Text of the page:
Research Alert

Background: Throughout the pandemic, the general population was encouraged to use media to be kept informed about sanitary measures while staying connected with others to obtain social support. However, due to mixed findings in the literature, it is not clear whether media use in such a context would be pathogenic or salutogenic.

Objective: Therefore, the associations between COVID-19–related stressors and frequency of media use for information-seeking on trauma- and stressor-related (TSR) symptoms were examined while also investigating how social media use for support-seeking and peritraumatic distress interact with those variables.

Methods: A path model was tested in a sample of 5913 adults who completed an online survey.

Results: The number of COVID-19–related stressors (β=.25; P<.001) and extent of information-seeking through media (β=.24; P=.006) were significantly associated with the severity of TSR symptoms in bivariate comparisons. Associations between levels of peritraumatic distress and both COVID-19–related stressors and information-seeking through media, and social media use for support- and information-seeking through media were found (βCOVID-19 stressors: Peritraumatic Distress Inventory=.49, P<.001; βseeking information: Peritraumatic Distress Inventory=.70, P<.001; βseeking information–seeking support=.04, P<.001).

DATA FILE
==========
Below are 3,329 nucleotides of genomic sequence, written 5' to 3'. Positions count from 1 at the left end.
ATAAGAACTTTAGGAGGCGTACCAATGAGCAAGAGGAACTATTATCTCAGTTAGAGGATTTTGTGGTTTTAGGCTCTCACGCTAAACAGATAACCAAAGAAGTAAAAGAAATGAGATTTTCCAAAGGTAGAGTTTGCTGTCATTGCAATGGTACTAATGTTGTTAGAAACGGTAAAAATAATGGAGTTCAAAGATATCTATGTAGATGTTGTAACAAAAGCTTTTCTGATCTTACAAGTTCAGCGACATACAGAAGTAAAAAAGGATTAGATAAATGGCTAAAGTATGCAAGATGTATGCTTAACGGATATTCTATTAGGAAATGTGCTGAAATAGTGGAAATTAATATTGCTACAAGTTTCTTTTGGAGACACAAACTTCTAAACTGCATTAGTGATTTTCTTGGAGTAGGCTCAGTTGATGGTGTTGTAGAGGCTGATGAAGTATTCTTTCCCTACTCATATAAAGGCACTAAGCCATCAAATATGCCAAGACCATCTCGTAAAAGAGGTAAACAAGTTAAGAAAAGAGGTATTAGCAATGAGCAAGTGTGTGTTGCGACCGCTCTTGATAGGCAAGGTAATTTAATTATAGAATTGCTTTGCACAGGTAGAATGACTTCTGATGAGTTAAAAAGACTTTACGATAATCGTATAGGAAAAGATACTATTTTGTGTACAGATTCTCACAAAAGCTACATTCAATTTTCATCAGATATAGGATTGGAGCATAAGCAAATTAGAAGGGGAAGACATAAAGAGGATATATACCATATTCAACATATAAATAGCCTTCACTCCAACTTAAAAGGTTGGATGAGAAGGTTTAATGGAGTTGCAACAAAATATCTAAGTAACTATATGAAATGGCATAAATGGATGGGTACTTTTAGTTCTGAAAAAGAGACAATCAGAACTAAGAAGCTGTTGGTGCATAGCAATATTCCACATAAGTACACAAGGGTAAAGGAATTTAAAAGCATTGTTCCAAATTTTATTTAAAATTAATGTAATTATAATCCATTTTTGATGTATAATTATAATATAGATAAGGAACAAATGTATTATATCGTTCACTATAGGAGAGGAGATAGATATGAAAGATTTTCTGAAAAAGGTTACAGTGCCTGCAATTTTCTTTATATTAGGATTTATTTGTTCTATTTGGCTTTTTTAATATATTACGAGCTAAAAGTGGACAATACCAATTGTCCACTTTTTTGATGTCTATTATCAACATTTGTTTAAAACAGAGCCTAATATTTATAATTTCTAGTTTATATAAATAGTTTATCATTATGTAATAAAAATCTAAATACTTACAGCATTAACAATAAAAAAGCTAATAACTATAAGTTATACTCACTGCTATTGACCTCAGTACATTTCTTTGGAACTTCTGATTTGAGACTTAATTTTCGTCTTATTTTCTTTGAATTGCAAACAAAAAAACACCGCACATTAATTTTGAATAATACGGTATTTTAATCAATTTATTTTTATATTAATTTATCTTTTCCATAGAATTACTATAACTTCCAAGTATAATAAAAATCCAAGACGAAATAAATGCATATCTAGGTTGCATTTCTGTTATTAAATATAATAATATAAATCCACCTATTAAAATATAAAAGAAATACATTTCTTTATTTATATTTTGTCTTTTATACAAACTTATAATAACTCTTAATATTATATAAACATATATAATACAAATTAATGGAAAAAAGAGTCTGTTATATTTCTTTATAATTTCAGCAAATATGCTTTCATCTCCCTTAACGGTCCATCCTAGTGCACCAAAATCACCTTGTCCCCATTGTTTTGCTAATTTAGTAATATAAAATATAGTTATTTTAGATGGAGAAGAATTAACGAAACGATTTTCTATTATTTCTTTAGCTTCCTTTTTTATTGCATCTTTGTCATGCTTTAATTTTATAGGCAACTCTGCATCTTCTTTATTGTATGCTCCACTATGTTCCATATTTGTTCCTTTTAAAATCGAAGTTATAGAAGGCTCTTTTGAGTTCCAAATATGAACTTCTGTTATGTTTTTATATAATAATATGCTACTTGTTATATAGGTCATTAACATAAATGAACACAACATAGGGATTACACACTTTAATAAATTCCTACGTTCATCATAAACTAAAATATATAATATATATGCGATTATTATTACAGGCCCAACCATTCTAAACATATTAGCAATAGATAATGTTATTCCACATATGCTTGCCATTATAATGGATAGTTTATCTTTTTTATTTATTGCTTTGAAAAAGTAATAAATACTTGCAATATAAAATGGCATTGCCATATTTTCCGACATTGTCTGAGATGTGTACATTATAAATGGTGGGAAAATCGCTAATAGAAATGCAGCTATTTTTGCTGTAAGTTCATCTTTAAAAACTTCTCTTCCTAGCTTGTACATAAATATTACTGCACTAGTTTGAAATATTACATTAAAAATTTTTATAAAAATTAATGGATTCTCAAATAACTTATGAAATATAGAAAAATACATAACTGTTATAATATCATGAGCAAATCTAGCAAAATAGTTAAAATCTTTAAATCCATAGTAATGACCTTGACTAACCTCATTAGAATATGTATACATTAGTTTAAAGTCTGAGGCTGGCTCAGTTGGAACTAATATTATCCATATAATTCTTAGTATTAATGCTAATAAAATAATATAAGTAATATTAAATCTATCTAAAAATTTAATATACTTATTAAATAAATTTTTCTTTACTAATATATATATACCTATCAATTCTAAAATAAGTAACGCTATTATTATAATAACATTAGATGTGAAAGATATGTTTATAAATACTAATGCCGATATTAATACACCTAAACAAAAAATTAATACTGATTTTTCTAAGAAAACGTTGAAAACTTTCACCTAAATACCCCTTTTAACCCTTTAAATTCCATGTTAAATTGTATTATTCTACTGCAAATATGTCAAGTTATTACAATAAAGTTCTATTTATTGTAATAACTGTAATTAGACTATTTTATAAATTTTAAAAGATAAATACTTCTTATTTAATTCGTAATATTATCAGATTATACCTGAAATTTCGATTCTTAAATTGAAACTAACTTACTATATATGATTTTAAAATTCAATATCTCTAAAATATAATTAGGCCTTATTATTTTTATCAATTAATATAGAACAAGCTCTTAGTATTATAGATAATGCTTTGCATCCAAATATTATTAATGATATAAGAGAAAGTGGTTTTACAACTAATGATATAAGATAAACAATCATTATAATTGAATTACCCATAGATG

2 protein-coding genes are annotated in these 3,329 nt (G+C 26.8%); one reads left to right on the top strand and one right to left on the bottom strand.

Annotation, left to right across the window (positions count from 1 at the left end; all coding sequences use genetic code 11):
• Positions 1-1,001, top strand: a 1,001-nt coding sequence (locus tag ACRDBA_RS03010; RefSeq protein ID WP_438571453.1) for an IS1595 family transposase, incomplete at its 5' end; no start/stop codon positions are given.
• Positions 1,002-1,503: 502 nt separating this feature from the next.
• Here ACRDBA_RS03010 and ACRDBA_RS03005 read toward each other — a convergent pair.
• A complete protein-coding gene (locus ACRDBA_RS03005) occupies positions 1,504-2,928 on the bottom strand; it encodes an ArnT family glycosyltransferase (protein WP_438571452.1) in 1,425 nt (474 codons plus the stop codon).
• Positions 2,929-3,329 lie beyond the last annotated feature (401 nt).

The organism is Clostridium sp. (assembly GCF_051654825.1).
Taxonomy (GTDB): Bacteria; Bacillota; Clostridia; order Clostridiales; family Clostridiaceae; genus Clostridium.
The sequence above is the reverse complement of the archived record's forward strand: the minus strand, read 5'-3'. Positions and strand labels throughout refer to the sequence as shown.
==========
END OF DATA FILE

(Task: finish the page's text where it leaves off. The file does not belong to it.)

Conclusions: Results suggest that exposure to COVID-19–related stressors and seeking COVID-19–related information through the media are associated with higher levels of peritraumatic distress that, in turn, lead to higher levels of TSR symptoms. Although exposure to the stress of the COVID-19 pandemic may be unavoidable, the frequency of COVID-19–related information consumption through various media should be approached with caution.

Journal Link: Journal of Medical Internet Research

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Journal of Medical Internet Research